Nanded bristles at terror tag
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Nanded, a Maharashtra district bordering Karnataka and Andhra Pradesh, has come under the terror scanner once again with the arrest of five of its youths.
The police say they have evidence of their radical activities and claim to have recovered arms from them. Their families and neighbours say they have been falsely implicated.
Mohammed Akram, Mohammed Ilyas, Mohammed Sadiq, Mohammed Mujameel and Mohammed Irfan, all of Nanded town and in their twenties, are among the 18 arrested from the three states Nanded connects for an alleged terror plot to kill Hindu leaders and journalists.
Akram and Ilyas are brothers in a family of fruit vendors, though Akram had gone abroad over a year earlier, apparently on a driving job, and never returned home. Sadiq is a chemistry graduate studying for an M Sc and teaching local schoolchildren. Mujameel is a milk vendor and Irfan a vehicle battery repairman.
Sadiq's father Mohd Farookh cites his son's education to stress his innocence. Both parents of the chemistry graduate are retired schoolteachers. Of the others, three are school dropouts while the fourth cleared class XII. "Sadiq has no links with the others. They are less educated than he is," says Farookh. "He has been falsely implicated. He wanted to be a lecturer and tutored schoolchildren in our area."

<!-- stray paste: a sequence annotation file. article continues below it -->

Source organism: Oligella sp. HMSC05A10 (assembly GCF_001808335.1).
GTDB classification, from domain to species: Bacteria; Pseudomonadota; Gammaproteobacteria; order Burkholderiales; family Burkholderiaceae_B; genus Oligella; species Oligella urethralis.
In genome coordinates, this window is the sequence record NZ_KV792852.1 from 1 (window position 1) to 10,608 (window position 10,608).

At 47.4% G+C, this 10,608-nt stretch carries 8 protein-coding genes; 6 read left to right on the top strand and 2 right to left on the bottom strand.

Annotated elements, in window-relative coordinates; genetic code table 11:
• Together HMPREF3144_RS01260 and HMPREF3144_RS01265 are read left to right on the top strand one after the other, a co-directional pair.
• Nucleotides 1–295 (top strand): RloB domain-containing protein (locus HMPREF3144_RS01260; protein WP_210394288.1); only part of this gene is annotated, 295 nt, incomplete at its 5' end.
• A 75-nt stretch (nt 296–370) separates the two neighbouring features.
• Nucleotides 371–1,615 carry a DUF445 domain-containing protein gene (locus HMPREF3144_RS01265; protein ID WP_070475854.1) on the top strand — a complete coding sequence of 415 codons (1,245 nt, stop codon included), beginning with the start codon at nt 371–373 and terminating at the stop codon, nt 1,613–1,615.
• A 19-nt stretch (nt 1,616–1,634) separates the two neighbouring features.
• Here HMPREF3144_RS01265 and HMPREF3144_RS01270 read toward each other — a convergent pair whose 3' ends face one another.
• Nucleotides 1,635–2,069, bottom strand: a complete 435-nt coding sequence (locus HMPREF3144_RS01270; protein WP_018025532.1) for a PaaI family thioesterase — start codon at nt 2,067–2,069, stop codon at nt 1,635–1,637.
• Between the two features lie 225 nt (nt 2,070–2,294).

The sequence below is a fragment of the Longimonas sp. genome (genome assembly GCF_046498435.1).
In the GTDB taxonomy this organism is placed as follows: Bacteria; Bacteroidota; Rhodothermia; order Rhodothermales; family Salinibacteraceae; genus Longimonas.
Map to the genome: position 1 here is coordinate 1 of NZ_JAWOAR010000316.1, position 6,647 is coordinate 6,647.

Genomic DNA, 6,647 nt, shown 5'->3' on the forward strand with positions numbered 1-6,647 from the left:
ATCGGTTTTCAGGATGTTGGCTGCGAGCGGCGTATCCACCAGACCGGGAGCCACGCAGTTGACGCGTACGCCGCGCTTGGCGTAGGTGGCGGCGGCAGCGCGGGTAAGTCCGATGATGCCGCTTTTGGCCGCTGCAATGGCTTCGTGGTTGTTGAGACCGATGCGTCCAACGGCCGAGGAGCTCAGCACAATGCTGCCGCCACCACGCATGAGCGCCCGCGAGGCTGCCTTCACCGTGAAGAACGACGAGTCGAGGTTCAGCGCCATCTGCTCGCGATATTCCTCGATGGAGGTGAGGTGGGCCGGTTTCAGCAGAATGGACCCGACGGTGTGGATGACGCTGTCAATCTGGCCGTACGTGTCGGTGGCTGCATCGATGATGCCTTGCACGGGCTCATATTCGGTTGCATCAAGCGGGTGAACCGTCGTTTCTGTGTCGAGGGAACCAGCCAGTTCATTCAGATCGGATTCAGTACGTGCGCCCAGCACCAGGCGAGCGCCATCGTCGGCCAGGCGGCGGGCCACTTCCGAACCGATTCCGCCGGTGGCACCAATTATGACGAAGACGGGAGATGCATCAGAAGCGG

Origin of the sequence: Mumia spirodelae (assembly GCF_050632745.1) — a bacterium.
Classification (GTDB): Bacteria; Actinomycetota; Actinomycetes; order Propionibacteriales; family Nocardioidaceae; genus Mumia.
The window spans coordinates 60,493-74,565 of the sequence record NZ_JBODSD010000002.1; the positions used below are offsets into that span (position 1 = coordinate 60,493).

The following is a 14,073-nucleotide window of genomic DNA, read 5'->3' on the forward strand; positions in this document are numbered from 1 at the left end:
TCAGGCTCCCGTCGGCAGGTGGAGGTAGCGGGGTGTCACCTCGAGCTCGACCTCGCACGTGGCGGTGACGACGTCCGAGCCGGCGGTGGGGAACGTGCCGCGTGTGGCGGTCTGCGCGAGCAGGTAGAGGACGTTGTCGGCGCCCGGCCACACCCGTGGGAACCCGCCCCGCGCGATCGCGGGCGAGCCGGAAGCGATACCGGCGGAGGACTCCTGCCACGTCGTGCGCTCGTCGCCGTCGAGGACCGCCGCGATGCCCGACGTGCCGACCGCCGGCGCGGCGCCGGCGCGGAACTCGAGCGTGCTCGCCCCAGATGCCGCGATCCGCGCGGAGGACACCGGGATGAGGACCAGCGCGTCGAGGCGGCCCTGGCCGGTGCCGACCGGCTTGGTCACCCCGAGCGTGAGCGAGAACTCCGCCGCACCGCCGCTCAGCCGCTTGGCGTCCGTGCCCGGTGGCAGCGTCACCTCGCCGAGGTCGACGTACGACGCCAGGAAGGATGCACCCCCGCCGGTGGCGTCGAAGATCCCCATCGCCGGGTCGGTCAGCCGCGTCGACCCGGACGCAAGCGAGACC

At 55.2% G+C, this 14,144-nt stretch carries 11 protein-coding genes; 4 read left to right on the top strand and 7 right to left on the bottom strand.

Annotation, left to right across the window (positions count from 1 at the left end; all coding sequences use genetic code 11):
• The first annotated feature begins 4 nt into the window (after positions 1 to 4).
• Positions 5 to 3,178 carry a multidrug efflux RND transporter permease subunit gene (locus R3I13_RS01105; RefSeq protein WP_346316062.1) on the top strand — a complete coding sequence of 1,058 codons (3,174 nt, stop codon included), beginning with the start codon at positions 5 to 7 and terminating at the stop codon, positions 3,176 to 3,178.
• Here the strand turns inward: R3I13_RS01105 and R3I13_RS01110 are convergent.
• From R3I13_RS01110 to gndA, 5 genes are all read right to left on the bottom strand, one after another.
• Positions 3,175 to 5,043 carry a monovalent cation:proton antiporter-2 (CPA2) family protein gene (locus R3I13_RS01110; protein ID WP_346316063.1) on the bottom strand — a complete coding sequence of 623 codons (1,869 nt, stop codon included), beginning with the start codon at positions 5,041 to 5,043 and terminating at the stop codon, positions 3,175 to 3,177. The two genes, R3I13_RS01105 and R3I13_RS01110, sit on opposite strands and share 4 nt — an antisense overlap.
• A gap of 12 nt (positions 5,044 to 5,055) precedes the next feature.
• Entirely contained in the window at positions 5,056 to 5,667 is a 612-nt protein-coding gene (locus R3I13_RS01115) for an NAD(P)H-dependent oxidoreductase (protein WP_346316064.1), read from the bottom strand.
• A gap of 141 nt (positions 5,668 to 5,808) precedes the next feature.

Sadiq was reportedly picked up by the Maharashtra anti-terrorism squad from Nanded on August 30 and later arrested along with Ilyas, Irfan and Mujameel in Nanded itself. The ATS claimed to have seized two foreign-made pistols and 14 live cartridges from these four.
Akram, who is Ilyas's brother, was arrested by the Karnataka police in Bangalore on September 2 for alleged links with LeT and HuJI. Police say they seized a foreign-made revolver and 16 live cartridges from him.
The four arrested in Nanded have been charged under the Arms Act but a police officer said that based on evidence collected they would be booked under the Unlawful Activities Prevention Act too. The four are in police custody for seven days that started September 1. Investigators say the firearms seized from these four are similar to those found with Akram, who may have supplied these with the objective of attacking certain targets during the Ganesh festival.
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